On Saturday, Dec. 2, several of the troop's Scouts took advantage of such an opportunity by participating in a Veterinary Medicine Merit Badge class hosted at the Auburn University College of Veterinary Medicine. Virginia Stillwell, a third-year veterinary medicine student, led the course. In addition to her academic studies, she also oversees the college's summer program for high school and middle school students.

Veterinary Medicine Merit Badge requires that Scouts learn about and discuss the various fields of veterinary medicine — ranging from companion animals to large, marine and exotic species. They also must become familiar with the professional roles veterinarians play in public health, military, regulatory, academic and research environments. The Scouts learned from students and professors about the training required to become a vet. They also were able to tour the college's various research facilities.

For more photos from the merit badge class, visit the troop's online photo album.

Wednesday, December 6, 2017

Scouts, leaders report annual progress to Rotary Club


On Wednesday, Nov. 29, Eagle Scouts Louie Harris, Creighton Williams and Nicky Zuk (center, left to right) joined Chartered Organization Representative Michael Tullier (far left) and Scoutmaster Andrew Baird (far right) to make the troop's annual "state-of-the-troop" presentation to the Auburn Rotary Club. The club serves as the troop's charter organization, or sponsor, and makes an annual financial allocation to support the troop's activities.

Mr. Baird shared with Rotarians the troop's activities and progress as of the end of 2016 (as depicted in the infographic to the right), as well as throughout 2017. He summarized many of the troop's backpacking, team-building, high-adventure and educational trips and camping outings He also highlighted the troop's service efforts, which include partnering with the Rotary Club on its annual remulching effort at Hickory Dickory Park.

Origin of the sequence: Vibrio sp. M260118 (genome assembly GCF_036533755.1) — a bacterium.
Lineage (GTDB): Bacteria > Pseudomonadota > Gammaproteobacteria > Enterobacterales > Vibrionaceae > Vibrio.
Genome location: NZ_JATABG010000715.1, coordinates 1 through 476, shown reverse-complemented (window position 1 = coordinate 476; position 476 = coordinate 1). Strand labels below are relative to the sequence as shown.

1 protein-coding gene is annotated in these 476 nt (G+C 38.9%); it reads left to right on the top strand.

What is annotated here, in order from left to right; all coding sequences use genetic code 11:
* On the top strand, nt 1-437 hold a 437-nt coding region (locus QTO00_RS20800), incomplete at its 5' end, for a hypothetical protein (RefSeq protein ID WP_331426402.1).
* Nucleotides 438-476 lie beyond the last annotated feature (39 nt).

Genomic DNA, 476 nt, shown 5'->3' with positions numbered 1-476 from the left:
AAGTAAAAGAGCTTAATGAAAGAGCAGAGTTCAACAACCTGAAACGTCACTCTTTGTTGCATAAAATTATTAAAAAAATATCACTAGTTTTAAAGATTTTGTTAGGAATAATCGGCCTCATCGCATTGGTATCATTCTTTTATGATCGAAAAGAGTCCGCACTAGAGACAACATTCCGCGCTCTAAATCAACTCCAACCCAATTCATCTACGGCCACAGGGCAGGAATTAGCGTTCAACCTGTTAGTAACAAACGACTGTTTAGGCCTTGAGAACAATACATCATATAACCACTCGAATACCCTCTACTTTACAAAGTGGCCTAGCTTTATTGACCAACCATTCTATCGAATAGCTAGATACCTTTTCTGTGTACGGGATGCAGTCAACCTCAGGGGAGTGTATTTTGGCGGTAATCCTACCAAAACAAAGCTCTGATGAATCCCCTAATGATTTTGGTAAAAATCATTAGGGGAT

The trio of Eagle Scouts shared with Rotarians progress toward earning their Eagle Scout ranks, including efforts to complete their Eagle Scout leadership service projects, as well as the leadership experiences Scouting has afforded them during their time in the troop. Louie and Nicky recounted their summer experience at Philmont National Scout Ranch in New Mexico. Creighton discussed his experience as a National Jamboree participant in addition to being part of the Philmont expedition.

Mr. Tullier concluded the presentation by inviting Rotarians to consider serving as merit badge counselors for one of Scouting's 130-plus merit badges.

Pictured above with the Troop 50 contingent is Auburn Rotary Club President Chris Warren.

Tuesday, November 21, 2017

A Walk in the Woods


On Saturday, Nov. 18, eleven Troop 50 Scouts and three leaders made the familiar drive north on U.S. Highway 431, past its frequent summer camp stop at Camp Sequoyah, for two days of backpacking in the Talladega National Forest near Cheaha State Park. On this trip, the troop made a first-time trek up the southern portion of Section 7 of the Pinhoti Trail — logging 7.4 miles by the time the group completed its trip Sunday morning. Subscribing to the "pack-in, pack-out" philosophy, each Scout and leader carried his own personal gear, as well as a portion of the weekend’s food, tenting, cooking, water filtration, and other gear divided among the fourteen backpackers.